More than three decades before Obama was elected, Ghana became the first nation in Africa to have a leader with immigrant roots. Born in Ghana to a Ghanaian mother and an English immigrant father, Rawlings, like Obama, is biracial.
Rawlings received much of his education in Ghana. He attended the prestigious Achimota College, married a Ghanaian woman, Nana Agyeman, and identifies as a Ghanaian.
In 1979, Rawlings, then a flight lieutenant with the Ghanaian air force, became head of state in the most dramatic of circumstances. In May of that year, Rawlings and six other soldiers were arrested by the Ghanaian military government led by General Fred Akuffo for a failed coup attempt. He was promptly sentenced to death by a military junta.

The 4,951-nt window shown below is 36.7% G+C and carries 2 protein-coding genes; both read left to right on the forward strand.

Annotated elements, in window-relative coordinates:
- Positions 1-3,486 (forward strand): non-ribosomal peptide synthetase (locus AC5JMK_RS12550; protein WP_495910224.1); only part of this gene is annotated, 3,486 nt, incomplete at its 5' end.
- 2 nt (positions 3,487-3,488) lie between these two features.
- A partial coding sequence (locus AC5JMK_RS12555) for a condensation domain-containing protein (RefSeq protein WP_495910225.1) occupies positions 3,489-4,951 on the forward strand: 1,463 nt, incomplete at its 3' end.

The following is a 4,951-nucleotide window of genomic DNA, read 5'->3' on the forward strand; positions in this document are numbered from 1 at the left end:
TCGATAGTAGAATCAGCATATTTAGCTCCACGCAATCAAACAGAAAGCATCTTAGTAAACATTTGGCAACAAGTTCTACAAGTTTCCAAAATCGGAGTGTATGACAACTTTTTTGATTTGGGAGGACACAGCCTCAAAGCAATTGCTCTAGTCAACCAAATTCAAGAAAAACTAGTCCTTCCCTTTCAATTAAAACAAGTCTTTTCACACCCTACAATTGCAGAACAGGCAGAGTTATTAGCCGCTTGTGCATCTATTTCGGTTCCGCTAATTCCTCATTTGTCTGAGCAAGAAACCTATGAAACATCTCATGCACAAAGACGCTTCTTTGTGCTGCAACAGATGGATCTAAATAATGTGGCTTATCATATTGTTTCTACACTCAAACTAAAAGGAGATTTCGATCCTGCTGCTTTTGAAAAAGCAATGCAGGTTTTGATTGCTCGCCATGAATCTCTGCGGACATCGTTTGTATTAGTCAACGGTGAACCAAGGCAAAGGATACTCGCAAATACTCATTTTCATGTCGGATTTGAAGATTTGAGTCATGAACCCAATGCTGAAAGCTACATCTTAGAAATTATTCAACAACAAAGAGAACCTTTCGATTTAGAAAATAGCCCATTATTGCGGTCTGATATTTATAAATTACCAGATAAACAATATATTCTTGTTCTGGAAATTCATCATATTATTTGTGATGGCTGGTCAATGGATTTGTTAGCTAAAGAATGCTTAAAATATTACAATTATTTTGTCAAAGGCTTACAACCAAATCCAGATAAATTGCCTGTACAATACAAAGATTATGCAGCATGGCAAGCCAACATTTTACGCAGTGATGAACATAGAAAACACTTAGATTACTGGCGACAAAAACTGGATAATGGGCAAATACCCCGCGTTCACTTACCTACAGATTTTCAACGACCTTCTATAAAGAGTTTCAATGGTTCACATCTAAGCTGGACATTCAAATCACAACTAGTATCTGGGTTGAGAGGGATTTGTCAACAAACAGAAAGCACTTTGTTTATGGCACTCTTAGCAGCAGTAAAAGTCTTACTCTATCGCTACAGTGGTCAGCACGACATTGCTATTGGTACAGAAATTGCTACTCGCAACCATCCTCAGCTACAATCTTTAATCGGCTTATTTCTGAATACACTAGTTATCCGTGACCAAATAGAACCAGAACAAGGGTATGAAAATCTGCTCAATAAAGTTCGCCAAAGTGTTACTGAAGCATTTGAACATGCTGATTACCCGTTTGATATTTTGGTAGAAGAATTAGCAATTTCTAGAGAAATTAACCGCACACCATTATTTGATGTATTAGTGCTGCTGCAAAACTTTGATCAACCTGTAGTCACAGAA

On June 4th, 1979, a group of junior army officers broke into the prison stronghold where Rawlings was being held and set him free. He would go on to lead a successful coup in which he seized power and became the military head of state of Ghana.
Rawlings went on to conduct what he described as a “house-cleaning exercise” that led to the execution of most senior government officials accused of wide-scale corruption and indiscipline.
Despite being the son of an immigrant Englishman, Rawlings faced little discrimination or resentment from Ghanaians on account of his biracial heritage.
Rawlings led Ghana from 1979 to 2001, before handing over power to John Kufour. His legacy includes a zero tolerance for indiscipline and corruption in the public finance system and he is also credited for laying the foundation for a modern vibrant multi-party democracy in Ghana.